The following discussion is for KPHL, KPNE, KTTN, KABE, KRDG, KILG,
KMIV, KACY and surrounding areas.

Today...Generally VFR conditions expected through the day. However,
there are a couple of chances of showers and thunderstorms. Any
showers or thunderstorms could lead to a brief period of MVFR or IFR
conditions. There is also the possibility for some severe weather if
thunderstorms do develop with damaging winds and hail possible. Two
TEMPO grounds have been included in the TAFS to account for the
thunderstorm potential and best timing of the storms.

Generally west to southwest winds increasing to 10-15 knots, with
gusts 20-25 knots.

Tonight...Mostly VFR conditions are expected. However, there
will be a chance of showers and thunderstorms continuing into
the evening hours which may temporarily lead to lower
conditions. Wind gusts will diminish by sunset.

Thursday...Prevailing VFR, with a period of MVFR/IFR Thursday
afternoon and evening with showers and storms. Highest chances
for prevailing reduced visibilities will be from PNE/PHL south.
Light northwesterly winds becoming light southwesterly in the
afternoon then light and variable overnight. Low to moderate

Friday through Saturday...Primarily VFR conditions. However,
multiple rounds of showers/storms possible with restrictions
likely in their vicinity. South winds 5 to 15 kt gradually
becoming west by Saturday. Some gusts to 20 kt possible during
the day. Moderate confidence.

Saturday night and Sunday...Some lingering storms possible
southeast of PHL Saturday evening. Otherwise, mainly VFR with
northwest winds up to 10 kt Saturday night becoming 10 to 15 kt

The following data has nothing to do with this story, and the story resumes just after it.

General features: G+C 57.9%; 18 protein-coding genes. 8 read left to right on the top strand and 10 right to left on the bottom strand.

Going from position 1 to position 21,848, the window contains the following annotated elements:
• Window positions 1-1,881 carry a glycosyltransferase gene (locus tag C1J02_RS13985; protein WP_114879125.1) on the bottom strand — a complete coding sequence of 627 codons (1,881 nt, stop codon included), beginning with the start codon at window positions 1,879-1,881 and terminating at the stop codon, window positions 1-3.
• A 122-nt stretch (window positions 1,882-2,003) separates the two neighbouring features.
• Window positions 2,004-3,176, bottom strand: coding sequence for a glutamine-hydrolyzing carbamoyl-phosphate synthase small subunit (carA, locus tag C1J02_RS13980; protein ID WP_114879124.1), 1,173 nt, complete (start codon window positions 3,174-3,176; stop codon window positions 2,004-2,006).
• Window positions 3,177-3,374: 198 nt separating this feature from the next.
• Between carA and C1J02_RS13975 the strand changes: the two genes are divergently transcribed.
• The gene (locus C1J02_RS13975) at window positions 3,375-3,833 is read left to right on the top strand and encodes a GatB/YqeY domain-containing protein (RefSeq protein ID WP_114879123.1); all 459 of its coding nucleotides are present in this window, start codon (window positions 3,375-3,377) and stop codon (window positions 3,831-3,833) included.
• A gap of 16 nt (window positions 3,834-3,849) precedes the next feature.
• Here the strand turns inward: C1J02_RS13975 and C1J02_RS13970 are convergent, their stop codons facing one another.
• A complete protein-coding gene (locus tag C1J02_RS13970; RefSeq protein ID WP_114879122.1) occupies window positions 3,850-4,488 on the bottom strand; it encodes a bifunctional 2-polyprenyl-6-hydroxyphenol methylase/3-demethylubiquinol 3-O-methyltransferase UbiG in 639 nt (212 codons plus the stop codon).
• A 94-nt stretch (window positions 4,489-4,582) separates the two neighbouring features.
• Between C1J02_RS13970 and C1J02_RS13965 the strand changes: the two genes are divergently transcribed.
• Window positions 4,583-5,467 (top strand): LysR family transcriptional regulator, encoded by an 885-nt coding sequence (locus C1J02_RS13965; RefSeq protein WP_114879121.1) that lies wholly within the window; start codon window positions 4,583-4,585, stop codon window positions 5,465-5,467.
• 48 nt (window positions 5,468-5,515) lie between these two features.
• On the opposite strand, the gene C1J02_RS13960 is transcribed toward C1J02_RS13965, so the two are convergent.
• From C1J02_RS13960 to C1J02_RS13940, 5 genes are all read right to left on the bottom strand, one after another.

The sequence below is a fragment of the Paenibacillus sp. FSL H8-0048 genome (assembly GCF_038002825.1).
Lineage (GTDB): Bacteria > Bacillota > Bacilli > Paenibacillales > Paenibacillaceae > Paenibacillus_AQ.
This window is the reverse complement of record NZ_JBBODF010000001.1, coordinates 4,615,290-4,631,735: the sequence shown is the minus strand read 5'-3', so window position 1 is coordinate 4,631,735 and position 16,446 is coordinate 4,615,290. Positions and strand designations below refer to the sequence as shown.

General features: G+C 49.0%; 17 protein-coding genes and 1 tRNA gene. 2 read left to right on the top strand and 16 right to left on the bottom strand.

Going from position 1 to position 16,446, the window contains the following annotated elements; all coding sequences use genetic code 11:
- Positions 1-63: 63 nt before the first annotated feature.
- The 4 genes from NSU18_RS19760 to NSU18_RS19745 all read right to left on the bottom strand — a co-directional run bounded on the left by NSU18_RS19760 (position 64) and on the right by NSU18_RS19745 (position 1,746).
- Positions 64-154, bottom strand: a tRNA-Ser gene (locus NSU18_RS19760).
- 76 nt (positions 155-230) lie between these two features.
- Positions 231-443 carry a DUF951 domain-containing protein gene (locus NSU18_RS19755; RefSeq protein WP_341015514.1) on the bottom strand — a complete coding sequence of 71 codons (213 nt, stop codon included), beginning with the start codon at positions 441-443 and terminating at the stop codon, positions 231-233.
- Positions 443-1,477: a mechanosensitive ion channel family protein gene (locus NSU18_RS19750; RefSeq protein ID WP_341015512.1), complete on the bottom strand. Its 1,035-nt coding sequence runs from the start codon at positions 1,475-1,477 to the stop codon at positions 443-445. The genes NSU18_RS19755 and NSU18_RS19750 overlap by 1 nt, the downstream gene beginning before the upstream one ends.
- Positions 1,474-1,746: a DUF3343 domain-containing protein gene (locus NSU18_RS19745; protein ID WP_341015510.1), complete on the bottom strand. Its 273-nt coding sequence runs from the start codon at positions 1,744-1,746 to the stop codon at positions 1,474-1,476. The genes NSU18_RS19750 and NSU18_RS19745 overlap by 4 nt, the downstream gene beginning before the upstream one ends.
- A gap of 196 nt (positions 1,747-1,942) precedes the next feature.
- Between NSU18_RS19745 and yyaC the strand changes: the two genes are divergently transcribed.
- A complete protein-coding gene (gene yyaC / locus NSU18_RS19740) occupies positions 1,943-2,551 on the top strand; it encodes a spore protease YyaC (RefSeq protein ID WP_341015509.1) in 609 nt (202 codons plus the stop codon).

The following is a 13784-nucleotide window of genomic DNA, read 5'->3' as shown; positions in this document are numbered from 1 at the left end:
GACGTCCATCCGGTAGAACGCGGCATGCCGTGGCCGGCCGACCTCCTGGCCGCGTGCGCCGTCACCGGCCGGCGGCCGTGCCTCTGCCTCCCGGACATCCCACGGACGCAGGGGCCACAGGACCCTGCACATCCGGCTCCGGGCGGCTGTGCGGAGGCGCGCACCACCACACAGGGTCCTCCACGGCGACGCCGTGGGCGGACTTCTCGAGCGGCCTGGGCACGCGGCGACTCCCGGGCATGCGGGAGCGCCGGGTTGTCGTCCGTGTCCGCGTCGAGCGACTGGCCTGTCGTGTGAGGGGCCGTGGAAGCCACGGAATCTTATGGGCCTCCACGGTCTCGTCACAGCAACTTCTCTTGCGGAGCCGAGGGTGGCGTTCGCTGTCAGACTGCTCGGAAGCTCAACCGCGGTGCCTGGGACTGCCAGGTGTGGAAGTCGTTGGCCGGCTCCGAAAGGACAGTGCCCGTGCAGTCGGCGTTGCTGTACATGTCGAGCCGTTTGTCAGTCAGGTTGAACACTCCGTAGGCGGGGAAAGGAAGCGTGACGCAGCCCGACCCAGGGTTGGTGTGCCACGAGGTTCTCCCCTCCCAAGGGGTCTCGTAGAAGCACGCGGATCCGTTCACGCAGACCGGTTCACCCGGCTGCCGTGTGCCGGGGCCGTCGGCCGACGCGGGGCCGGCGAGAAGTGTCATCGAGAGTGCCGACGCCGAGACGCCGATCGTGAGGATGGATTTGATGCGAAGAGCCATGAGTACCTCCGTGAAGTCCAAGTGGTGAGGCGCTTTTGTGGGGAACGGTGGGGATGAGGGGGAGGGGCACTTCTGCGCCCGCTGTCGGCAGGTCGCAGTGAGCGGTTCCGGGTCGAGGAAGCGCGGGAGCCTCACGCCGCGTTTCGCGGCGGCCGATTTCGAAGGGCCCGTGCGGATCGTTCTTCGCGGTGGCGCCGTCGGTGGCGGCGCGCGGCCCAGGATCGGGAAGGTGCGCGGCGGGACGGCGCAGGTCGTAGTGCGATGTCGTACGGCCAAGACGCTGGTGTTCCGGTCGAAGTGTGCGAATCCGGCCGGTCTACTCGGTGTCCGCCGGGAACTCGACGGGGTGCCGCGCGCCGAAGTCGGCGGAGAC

with higher gusts on Sunday. Moderate confidence.


Today...A Small Craft Advisory has been issued for Delaware Bay
as winds have been gusting around 25 knots this morning and
will likely continue into the afternoon. Conditions expected to
remain below advisory levels on the Atlantic coastal waters as a
low level inversion is expected to keep the stronger winds from
mixing down. However, winds will gust around 20 knots at times
on the Atlantic coastal waters as well.

There is a chance of showers and thunderstorms, some which could
produce wind gusts greater than 35 knots.

To night...Conditions are expected to remain below advisory
levels, although winds could continue to gust around 20 knots at
times. A chance of showers and thunderstorms continues into the
evening hours, before chances diminish overnight.


Thursday through Saturday night...Sub-advisory winds/seas
expected. Storms possible, with strong/erratic winds and higher
waves possible in their proximity. The best chances for
convection are Thursday afternoon/evening, Friday night, and
Saturday afternoon/night, though chances exist through the

Sunday...Sub-advisory winds/seas and fair conditions expected.

Rip currents...
West to southwest winds increase during Wednesday. Wave heights
may increase slightly, and with the new moon on Friday low tides
will be lower than normal. Therefore, have updated the risk for
the formation of dangerous rip currents to moderate through this

A lighter southerly flow Thursday should result in a low risk
of rip currents.


MARINE...Small Craft Advisory until 8 PM EDT this evening for ANZ430-


Near Term...Robertson
Short Term...Johnson
Long Term...CMS
Marine...CMS/Johnson/Robertson is the U.S. government's official web portal to all federal, state and local government web resources and services.